Charged with "First-Degree Nothing"
Last week, in "How to be a criminal, without even trying", we saw that the IRS can legally seize any citizen's finances - even those known to be from completely legal sources - for the non-crime of depositing too little, too often. In case that wasn't a horrific enough prospect, we thought we'd also mention that Ohio allows you to be arrested for the crime of hiding nothing.
It's the equivalent of being charged with illegally carrying a concealed weapon because you are wearing an empty holster.
This article is almost a year old but the law is still certainly on the books - and is being enforced. In short, it is illegal to have a "hidden compartment" in your vehicle. Might you be a human trafficker, drug smuggler, or terrorist? Sure. Or you might have a James Bond fetish, or a lockbox for valuables under your seat, or a good sense of spatial organization. The statute doesn't care.
It also doesn't care if we're talking about a motor vehicle, RV, or non-commercial trailer. They're all "vehicles." If you have a cramped truck interior and made creative use of space; if you made use of the underflooring of your pop-up camper - it's all the same. Congratulations. Per Ohio Revised Code Title 29, Chapter 2923, you are a devious criminal engaged in a "corrupt activity."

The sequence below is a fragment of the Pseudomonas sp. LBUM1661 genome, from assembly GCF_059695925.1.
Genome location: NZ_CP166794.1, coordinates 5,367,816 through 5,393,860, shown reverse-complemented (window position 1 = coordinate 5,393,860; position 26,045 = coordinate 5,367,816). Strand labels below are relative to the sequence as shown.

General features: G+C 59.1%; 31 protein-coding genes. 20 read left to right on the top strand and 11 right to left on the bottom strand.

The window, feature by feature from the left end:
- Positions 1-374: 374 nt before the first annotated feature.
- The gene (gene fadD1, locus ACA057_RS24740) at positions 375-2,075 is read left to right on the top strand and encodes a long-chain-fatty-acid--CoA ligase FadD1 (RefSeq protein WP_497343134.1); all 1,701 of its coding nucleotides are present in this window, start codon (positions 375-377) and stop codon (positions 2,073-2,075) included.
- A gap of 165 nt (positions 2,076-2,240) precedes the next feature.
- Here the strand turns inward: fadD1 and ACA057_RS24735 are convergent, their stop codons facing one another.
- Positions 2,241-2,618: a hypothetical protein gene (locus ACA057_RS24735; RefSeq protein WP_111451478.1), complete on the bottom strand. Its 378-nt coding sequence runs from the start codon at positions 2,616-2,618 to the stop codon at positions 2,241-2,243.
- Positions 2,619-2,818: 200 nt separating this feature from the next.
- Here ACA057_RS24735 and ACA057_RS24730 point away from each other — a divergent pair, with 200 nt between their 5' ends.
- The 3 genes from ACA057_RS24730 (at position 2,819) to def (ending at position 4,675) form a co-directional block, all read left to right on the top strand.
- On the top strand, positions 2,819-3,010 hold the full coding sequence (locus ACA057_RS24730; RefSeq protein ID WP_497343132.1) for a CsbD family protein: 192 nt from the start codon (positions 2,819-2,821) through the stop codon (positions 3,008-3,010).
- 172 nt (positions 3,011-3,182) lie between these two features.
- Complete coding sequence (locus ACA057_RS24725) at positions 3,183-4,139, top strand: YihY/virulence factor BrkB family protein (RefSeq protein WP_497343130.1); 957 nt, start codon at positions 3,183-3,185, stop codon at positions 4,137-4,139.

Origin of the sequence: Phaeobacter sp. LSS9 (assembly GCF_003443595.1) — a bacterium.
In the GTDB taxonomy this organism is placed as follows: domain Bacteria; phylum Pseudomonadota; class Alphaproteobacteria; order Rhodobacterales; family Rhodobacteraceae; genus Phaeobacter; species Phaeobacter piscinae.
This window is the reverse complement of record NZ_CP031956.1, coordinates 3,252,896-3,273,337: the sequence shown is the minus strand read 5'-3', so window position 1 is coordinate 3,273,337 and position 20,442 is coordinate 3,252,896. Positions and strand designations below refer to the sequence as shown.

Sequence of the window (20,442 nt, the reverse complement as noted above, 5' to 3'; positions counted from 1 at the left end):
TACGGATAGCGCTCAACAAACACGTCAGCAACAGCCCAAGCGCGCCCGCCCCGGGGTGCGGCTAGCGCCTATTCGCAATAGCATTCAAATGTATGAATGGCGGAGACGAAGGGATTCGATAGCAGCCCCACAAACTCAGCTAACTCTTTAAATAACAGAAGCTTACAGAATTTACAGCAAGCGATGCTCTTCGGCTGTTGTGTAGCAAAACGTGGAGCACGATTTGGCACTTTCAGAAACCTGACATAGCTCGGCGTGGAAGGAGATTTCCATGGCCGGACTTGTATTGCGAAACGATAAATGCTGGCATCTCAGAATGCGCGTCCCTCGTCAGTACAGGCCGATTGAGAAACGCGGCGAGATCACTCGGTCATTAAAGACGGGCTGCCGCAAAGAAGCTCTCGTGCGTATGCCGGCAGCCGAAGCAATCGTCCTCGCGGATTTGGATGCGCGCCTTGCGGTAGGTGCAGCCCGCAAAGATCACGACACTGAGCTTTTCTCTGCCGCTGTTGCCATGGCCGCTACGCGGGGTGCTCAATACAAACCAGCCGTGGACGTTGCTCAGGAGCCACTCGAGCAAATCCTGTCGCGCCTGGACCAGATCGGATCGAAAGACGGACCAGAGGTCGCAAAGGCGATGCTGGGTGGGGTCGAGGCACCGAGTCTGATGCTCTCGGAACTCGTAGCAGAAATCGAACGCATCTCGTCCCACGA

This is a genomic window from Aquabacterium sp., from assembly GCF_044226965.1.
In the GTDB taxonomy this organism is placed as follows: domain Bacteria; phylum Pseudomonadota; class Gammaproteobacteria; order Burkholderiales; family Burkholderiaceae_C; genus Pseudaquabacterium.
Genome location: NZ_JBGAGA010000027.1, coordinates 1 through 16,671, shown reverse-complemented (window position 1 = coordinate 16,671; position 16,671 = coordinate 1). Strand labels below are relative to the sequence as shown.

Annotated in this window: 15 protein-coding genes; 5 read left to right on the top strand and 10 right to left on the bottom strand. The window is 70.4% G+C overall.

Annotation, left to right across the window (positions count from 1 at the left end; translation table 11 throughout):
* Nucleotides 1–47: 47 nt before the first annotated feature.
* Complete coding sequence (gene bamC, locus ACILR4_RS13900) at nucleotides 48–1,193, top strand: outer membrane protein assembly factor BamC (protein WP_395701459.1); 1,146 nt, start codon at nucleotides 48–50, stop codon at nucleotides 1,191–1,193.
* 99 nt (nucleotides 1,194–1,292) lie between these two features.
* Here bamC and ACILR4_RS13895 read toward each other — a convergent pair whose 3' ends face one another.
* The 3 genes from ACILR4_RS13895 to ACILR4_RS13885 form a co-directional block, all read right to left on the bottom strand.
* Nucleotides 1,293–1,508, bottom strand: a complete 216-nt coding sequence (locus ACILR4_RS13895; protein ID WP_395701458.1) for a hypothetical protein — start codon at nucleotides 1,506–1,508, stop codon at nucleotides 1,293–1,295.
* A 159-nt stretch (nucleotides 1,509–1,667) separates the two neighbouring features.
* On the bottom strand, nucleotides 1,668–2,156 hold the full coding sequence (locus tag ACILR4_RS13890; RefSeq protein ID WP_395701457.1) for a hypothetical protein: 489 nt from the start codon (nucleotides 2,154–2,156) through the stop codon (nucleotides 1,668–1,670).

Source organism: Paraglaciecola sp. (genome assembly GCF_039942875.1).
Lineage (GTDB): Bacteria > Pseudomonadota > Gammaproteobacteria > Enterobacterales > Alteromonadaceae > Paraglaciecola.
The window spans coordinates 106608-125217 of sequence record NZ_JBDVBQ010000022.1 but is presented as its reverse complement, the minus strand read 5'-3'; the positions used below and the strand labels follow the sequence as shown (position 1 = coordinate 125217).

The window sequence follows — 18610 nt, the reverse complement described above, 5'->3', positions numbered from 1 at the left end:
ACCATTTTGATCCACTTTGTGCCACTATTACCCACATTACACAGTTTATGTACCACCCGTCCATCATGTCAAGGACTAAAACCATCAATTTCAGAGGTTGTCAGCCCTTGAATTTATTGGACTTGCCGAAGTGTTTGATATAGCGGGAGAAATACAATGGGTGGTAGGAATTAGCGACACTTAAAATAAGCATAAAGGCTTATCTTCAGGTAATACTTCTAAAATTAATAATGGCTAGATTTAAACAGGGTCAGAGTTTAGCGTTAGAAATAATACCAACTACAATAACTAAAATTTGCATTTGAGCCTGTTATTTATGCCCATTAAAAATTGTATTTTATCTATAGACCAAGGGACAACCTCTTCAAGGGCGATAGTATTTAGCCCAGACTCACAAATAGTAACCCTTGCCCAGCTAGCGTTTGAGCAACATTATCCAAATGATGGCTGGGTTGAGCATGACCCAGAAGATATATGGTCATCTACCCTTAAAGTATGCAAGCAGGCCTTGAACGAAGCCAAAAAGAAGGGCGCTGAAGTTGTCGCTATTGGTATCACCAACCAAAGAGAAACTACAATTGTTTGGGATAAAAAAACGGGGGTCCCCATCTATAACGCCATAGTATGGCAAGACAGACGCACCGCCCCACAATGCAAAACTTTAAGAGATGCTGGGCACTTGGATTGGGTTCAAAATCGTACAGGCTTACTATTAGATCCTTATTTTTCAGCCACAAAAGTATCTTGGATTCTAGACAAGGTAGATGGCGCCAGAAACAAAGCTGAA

Note how definitions "are not limited to," allowing it to be expanded if determined necessary:
2923.241 Hidden compartments in vehicles.
(2) "Hidden compartment" means a container, space, or enclosure that conceals, hides, or otherwise prevents the discovery of the contents of the container, space, or enclosure. "Hidden compartment" includes, but is not limited to, any of the following:
(a) False, altered, or modified fuel tanks;
(b) Any original factory equipment on a vehicle that has been modified to conceal, hide, or prevent the discovery of the modified equipment's contents;
(c) Any compartment, space, box, or other closed container that is added or attached to existing compartments, spaces, boxes, or closed containers integrated or attached to a vehicle.
(3) "Vehicle" has the same meaning as in section 4511.01 of the Revised Code and includes, but is not limited to, a motor vehicle, commercial tractor, trailer, noncommercial trailer, semitrailer, mobile home, recreational vehicle, or motor home.
But, hey, I guess it's okay. I mean, if you have nothing to hide, you have nothing to fear... right?